four years ago when I started,” she joked. Wendy Blaylock of Corner Cottage is also preparing for her fourth fall festival. Blaylock, a resident of Muncie, said she enjoys the sight of the leaves changing colors and variety of vendors. “There are unique vendors there – a little more upscale, with nice quality handcrafted items. You find some interesting things there,” she said. “It’s scenic to walk around. Even if you don’t find anything, you don’t feel like you’ve wasted your time.” If you’re looking for fall flowers, check out Blaylock’s booth, which sells 50 different varieties of mums for $5 and 20 kinds of sunflowers. For more information, call 770-4404 or visit

Current in Carmel

Westfield: Grand Junction Funkion – The annual derby is 2 to 8 p.m. Saturday on South Union St. in downtown Westfield. This year’s activities include the wacky car race (2 to 5 p.m.), The Why Store concert, Sun King Brewery beer garden, vendors, kids area and corn hole tournament. For more information, visit Zionsville: Blues Brothers Revue – The Official Blues Brothers Revue is coming to the Zionsville Performing Arts Center this Saturday. The doors open at 5:30 p.m. for a silent auction, followed by the performance at 7 p.m. To order tickets, visit The show is brought to the area by the Zionsville Band and Orchestra Patrons. September 25, 2012 | 17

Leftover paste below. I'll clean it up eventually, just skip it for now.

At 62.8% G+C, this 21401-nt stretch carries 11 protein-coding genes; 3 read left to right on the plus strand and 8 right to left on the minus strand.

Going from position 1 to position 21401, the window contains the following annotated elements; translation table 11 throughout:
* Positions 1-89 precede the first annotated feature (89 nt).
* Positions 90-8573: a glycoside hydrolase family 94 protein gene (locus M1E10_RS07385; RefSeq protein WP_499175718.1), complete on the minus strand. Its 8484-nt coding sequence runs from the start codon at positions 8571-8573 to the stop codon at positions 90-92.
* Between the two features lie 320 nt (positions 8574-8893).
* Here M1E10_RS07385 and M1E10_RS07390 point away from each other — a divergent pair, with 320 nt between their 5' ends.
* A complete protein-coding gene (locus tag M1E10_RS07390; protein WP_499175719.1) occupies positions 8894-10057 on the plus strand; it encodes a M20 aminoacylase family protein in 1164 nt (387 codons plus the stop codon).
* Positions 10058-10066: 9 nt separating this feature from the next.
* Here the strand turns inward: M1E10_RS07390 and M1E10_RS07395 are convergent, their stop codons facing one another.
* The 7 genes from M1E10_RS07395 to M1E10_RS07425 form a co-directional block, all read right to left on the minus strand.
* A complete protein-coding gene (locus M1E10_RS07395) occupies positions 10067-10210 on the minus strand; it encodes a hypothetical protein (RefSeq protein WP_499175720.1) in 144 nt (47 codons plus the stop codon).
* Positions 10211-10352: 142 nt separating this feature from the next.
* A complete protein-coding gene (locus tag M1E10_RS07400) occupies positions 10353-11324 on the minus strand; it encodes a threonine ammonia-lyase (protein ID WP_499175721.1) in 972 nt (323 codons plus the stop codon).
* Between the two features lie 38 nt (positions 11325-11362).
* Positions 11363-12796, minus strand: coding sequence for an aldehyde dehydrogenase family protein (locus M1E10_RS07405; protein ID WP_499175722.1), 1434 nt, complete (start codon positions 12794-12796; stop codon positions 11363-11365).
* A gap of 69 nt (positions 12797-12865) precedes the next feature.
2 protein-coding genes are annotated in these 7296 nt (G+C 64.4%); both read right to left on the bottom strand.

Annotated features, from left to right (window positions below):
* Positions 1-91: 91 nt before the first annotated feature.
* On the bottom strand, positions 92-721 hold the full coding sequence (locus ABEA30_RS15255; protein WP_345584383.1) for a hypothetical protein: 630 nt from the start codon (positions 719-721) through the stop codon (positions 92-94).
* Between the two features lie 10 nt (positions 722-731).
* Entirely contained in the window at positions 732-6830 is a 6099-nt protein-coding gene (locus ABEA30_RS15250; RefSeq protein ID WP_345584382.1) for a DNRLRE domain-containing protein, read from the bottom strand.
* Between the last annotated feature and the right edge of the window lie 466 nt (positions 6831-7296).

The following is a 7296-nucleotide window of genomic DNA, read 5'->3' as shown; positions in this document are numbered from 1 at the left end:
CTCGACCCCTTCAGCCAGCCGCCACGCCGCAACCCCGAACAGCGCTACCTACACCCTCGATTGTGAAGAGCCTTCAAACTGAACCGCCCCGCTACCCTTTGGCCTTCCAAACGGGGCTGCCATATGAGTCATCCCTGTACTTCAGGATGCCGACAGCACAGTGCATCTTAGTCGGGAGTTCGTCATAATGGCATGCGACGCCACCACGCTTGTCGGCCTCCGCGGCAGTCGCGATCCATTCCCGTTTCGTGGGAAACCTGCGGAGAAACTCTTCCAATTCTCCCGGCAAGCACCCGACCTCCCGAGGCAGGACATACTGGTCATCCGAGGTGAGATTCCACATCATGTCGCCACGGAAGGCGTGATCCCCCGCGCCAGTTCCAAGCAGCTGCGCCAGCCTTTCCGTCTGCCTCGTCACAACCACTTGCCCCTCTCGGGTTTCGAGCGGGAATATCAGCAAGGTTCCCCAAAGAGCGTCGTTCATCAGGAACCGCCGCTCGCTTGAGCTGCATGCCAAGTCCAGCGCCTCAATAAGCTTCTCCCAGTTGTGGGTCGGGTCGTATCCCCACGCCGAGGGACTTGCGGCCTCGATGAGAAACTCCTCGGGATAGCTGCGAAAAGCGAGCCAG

Event Calendar

men sign on for work as divers. This takes them to an idyllic island on the way to Bali where they vie with each other for the favours of Princess Lala. The hazardous dive produces a chest of priceless jewels which arouses the less romantic interest of some shady locals. • 8:30 p.m. • Forest Park, Shelter No. 1, Noblesville • Free admission